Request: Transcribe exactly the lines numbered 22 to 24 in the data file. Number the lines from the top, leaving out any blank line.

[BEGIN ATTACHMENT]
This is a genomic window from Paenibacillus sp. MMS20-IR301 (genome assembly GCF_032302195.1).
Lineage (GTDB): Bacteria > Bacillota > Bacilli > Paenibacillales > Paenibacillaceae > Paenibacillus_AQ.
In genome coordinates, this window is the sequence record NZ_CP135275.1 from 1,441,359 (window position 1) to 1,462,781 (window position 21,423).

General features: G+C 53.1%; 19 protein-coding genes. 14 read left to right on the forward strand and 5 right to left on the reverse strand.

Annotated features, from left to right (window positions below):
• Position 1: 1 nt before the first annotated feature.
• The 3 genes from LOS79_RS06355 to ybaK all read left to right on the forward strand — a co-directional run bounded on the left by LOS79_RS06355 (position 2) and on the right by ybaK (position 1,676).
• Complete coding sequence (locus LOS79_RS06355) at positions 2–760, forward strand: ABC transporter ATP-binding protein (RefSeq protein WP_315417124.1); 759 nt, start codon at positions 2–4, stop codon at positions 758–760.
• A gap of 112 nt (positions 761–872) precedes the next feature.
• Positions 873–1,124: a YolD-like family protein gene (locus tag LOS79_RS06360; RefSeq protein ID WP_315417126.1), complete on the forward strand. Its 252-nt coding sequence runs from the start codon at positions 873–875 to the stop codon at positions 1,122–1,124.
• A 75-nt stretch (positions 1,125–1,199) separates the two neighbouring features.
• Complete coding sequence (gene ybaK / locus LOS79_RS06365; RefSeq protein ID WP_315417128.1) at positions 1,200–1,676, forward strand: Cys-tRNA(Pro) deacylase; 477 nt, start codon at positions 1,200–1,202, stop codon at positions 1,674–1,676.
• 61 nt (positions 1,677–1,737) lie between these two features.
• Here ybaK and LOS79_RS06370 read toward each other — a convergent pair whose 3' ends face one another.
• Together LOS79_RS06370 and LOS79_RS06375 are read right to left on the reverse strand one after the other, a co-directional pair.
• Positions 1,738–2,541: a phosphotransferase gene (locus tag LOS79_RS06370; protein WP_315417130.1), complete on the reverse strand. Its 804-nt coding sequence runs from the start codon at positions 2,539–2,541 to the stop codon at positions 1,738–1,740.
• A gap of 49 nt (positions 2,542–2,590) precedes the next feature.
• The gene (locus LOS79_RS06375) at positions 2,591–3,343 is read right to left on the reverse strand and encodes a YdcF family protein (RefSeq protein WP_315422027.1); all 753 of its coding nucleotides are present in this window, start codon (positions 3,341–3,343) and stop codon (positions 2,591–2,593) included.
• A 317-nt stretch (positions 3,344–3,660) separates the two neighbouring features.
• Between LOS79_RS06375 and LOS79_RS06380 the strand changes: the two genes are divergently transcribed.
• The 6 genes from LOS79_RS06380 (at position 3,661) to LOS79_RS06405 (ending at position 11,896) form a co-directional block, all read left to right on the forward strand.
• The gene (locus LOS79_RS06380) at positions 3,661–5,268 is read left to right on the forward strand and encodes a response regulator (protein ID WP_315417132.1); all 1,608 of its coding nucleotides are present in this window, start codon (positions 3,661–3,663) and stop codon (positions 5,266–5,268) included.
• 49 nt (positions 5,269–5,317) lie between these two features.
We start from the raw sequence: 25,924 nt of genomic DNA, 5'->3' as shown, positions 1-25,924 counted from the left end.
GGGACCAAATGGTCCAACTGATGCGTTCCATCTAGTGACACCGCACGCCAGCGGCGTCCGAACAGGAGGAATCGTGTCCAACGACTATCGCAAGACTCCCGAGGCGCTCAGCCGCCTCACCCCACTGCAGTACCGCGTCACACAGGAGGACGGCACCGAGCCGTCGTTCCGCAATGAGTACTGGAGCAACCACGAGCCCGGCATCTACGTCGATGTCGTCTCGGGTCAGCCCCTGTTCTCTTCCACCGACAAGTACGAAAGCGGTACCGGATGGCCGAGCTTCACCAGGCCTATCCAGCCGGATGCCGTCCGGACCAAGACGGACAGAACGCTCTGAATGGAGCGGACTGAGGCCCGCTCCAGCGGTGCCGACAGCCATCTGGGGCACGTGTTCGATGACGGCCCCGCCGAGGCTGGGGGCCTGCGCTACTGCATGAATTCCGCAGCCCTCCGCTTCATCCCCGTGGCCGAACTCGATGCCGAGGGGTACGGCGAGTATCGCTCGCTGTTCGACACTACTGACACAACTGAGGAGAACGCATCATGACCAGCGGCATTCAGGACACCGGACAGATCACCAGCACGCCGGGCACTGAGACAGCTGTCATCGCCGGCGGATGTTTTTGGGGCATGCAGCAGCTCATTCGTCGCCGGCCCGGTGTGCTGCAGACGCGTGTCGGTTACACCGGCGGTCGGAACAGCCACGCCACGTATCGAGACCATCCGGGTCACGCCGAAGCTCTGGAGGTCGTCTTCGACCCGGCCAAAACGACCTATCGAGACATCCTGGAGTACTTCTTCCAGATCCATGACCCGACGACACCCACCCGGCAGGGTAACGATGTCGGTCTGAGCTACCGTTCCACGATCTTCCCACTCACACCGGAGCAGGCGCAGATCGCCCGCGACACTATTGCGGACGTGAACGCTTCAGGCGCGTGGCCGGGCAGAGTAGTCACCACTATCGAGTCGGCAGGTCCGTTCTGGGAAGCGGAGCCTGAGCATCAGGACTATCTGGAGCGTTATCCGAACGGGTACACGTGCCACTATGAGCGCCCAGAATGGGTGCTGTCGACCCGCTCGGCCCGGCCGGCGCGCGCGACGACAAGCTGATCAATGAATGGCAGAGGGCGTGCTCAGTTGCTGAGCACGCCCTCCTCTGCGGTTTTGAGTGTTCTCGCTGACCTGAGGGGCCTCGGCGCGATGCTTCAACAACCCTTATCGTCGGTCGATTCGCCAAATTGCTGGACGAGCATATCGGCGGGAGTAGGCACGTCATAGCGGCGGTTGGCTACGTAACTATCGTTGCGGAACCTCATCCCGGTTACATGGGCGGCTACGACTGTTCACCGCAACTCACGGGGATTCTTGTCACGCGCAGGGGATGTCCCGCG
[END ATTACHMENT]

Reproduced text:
• The gene (locus LOS79_RS06380) at positions 3,661–5,268 is read left to right on the forward strand and encodes a response regulator (protein ID WP_315417132.1); all 1,608 of its coding nucleotides are present in this window, start codon (positions 3,661–3,663) and stop codon (positions 5,266–5,268) included.
• 49 nt (positions 5,269–5,317) lie between these two features.
We start from the raw sequence: 25,924 nt of genomic DNA, 5'->3' as shown, positions 1-25,924 counted from the left end.